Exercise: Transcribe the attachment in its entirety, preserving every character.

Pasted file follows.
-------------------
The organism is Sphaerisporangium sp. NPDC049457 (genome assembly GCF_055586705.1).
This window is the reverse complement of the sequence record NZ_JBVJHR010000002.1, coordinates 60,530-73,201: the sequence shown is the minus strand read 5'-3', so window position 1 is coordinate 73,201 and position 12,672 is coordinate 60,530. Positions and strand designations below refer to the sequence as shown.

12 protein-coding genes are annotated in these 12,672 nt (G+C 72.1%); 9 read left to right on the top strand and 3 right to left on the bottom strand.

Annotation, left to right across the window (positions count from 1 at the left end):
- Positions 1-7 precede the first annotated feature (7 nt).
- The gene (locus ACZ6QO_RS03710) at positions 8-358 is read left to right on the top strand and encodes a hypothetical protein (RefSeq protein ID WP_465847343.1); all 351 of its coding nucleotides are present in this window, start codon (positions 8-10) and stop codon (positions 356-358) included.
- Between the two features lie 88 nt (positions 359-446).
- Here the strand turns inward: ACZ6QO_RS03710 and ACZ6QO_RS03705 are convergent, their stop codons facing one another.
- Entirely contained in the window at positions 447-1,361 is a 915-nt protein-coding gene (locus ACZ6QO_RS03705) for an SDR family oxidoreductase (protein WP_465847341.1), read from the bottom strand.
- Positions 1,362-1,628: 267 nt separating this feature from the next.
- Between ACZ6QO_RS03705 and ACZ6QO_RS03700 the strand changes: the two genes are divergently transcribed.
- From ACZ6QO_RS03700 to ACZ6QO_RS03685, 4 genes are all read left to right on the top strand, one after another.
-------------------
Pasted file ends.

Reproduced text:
The organism is Sphaerisporangium sp. NPDC049457 (genome assembly GCF_055586705.1).
This window is the reverse complement of the sequence record NZ_JBVJHR010000002.1, coordinates 60,530-73,201: the sequence shown is the minus strand read 5'-3', so window position 1 is coordinate 73,201 and position 12,672 is coordinate 60,530. Positions and strand designations below refer to the sequence as shown.

12 protein-coding genes are annotated in these 12,672 nt (G+C 72.1%); 9 read left to right on the top strand and 3 right to left on the bottom strand.

Annotation, left to right across the window (positions count from 1 at the left end):
- Positions 1-7 precede the first annotated feature (7 nt).
- The gene (locus ACZ6QO_RS03710) at positions 8-358 is read left to right on the top strand and encodes a hypothetical protein (RefSeq protein ID WP_465847343.1); all 351 of its coding nucleotides are present in this window, start codon (positions 8-10) and stop codon (positions 356-358) included.
- Between the two features lie 88 nt (positions 359-446).
- Here the strand turns inward: ACZ6QO_RS03710 and ACZ6QO_RS03705 are convergent, their stop codons facing one another.
- Entirely contained in the window at positions 447-1,361 is a 915-nt protein-coding gene (locus ACZ6QO_RS03705) for an SDR family oxidoreductase (protein WP_465847341.1), read from the bottom strand.
- Positions 1,362-1,628: 267 nt separating this feature from the next.
- Between ACZ6QO_RS03705 and ACZ6QO_RS03700 the strand changes: the two genes are divergently transcribed.
- From ACZ6QO_RS03700 to ACZ6QO_RS03685, 4 genes are all read left to right on the top strand, one after another.